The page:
• 33. The Evidence• Russell N Engl J Med 2008 – Multicenter, randomized, double-blind trial – 778 patients with septic shock receiving norepi – received either norepinephrine (5-15μg/min) or low-dose vasopressin (0.01-0.03 U/min) – no significant difference in 28-day mortality or rates of serious adverse events – In less severe septic shock (norepi < 15 μg/min), mortality was lower in vasopressin group (26% vs 36%)…
  • 34. Case #370-year-old man collapses at home – v. fib arrest.After full pre-hospital ACLS  asystole on arrival in ED
  • 35. Vasopressin in ACLS• 2010 ACLS guidelines – pulseless arrest (v. fib, v. tach or asystole) – Epinephrine 1 mg IV Q 3 – 5 min, or – Vasopressin 40 U as IV bolus x 1 • to replace first or second dose epi• European recommendation – 1 mg epinephrine  alternate 40 U vasopressin and 1 mg epinephrine Q 3 min Krismer Crit Care Med 2004 (Wenzel, et al. in Austria)
  • 36. The Evidence• Wenzel N Engl J Med 2004- double-blind, prospective, randomized, controlled- compared epinephrine and vasopressin  similar for v. fib. and PEA  vasopressin better for asystole- epinephrine more effective after vasopressin ?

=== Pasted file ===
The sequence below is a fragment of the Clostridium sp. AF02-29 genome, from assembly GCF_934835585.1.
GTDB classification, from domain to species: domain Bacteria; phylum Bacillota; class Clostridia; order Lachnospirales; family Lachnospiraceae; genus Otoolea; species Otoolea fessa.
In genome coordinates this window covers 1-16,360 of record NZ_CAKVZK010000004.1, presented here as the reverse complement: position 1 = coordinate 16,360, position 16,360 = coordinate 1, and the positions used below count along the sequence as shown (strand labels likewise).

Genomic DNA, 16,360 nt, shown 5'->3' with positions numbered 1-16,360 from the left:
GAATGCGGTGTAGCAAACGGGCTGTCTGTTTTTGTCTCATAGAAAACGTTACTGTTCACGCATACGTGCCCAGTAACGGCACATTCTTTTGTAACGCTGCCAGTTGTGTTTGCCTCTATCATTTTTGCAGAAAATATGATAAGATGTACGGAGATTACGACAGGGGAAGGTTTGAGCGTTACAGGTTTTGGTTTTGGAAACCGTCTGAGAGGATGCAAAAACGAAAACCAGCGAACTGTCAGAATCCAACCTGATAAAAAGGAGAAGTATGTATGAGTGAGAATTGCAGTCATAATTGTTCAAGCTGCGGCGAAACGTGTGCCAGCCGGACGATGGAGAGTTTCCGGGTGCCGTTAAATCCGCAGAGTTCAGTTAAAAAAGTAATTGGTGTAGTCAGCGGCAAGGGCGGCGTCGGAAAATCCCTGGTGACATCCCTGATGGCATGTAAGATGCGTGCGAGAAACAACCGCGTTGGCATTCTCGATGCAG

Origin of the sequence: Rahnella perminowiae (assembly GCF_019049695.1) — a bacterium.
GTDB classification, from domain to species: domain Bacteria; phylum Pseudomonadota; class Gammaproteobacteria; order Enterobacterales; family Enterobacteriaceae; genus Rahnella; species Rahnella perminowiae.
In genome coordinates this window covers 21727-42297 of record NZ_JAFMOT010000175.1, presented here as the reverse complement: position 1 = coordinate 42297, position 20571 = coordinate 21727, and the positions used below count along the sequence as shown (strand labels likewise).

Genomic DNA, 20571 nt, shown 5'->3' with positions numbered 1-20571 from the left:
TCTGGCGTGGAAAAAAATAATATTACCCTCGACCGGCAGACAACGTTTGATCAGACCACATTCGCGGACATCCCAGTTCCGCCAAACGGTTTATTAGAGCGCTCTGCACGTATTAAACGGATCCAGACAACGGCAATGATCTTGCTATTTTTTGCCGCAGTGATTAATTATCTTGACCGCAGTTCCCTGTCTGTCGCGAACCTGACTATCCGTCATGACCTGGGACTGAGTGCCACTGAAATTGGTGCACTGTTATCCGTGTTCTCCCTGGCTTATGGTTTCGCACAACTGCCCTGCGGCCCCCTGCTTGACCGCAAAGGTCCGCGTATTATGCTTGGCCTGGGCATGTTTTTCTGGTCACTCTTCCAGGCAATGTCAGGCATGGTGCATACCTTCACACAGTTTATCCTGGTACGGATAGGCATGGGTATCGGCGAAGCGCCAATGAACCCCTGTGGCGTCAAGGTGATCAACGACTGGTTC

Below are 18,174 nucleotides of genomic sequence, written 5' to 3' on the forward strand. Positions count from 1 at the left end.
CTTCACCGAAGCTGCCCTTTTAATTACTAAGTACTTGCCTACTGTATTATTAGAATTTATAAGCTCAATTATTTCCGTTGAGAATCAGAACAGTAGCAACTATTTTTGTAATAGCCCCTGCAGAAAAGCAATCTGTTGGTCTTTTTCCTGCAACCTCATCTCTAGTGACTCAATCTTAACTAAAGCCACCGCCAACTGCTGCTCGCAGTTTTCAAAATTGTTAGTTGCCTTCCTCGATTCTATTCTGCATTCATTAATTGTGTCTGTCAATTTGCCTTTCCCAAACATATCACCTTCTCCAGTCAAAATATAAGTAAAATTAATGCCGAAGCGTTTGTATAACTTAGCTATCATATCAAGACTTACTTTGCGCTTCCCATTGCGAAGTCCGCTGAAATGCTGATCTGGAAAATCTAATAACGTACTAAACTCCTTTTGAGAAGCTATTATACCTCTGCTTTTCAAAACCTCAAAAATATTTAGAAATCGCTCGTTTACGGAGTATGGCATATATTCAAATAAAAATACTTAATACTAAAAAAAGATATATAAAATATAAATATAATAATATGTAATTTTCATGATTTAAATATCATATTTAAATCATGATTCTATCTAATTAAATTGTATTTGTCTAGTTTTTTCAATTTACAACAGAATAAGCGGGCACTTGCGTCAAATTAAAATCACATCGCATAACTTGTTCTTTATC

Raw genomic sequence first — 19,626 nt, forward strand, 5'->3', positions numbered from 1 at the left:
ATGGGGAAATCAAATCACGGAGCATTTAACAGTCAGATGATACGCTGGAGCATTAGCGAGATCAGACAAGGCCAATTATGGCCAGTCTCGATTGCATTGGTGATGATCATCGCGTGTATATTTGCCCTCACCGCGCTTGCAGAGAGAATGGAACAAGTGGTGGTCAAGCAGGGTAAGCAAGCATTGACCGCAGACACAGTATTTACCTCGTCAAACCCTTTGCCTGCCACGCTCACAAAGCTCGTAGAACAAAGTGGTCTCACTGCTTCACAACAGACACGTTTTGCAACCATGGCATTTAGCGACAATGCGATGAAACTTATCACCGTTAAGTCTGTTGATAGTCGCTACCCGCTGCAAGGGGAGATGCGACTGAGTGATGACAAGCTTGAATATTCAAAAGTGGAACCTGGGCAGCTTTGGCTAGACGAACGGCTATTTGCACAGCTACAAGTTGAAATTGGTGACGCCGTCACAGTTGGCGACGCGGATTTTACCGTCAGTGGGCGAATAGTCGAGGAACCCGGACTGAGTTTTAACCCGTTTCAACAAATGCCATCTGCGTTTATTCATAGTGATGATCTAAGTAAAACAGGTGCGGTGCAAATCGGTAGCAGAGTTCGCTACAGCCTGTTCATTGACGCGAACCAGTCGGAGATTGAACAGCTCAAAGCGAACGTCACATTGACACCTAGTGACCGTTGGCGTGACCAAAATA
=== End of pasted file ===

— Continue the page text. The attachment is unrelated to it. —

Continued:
• 37. Vasopressin in ACLSWenzel N Engl J Med 2004 VasoEpi•% Survival to Hospital Admit – Ventricular fibrillation 46 43 – PEA 33 30 – Asystole 29 20•% Survival to Discharge – Asystole 4.7 1.5
  • 38. The Evidence• Aung Arch Intern Med 2005- meta-analysis of 1519 patients with cardiac arrest from 5 randomized controlled trials- No clear advantage of vasopressin over epi- “ACLS should not recommend vasopressin in resusvitation protocols until more…data”
  • 39. The Evidence• Gueugniaud New Engl J Med 2008 – multicenter randomized trial – 2894 out-of-hospital cardiac arrest patients – epinephrine/vasopressin vs epinephine – combination of drugs was not superior for: • survival to hospital (20.7% vs. 21.3%) • survival to discharge (1.7% vs. 2.3%)
  • 40. Case #448-year-old man with upper GI bleed.PMH: cirrhosisVS: 70/50, 120, 24, 98% O2Despite aggressive Rx  hypotensionpersists
  • 41. Intractable hypotension inlate-phase hemorrhagic shock
  • 42. Vasopressin for irreversible shock69-year-old man in MVA with extensive injury - received crystalloid, colloid, hypertonic saline - hemorrhagic shock  2.5 mg epinephrine - asystole arrest  40 U vasopressin + CPR - v. fibrillation  defib with 200 J - stable BP x 20 minutes (CT and to OR) - retroperitoneal hemorrhage uncontrolledHaas (Wenzel) J Trauma 2004
  • 43. Vasopressin forirreversible shock
  • 44. Vasopressin for irreversible shock• Epinephrine – decreased effectiveness – hypercapnic acidosis – hypoxia• Vasopressin better than epinephrine – better vasopressor during severe acidosis • ? inhibition of nitric oxide vasodilation – blood from muscle, and gut  heart and brain
  • 45. Conclusions• Use norepinephrine, if you need it – Add dobutamine if need inotropic help• Dopamine is rarely enough• When all else fails, try epinephrine• Watch vasopressin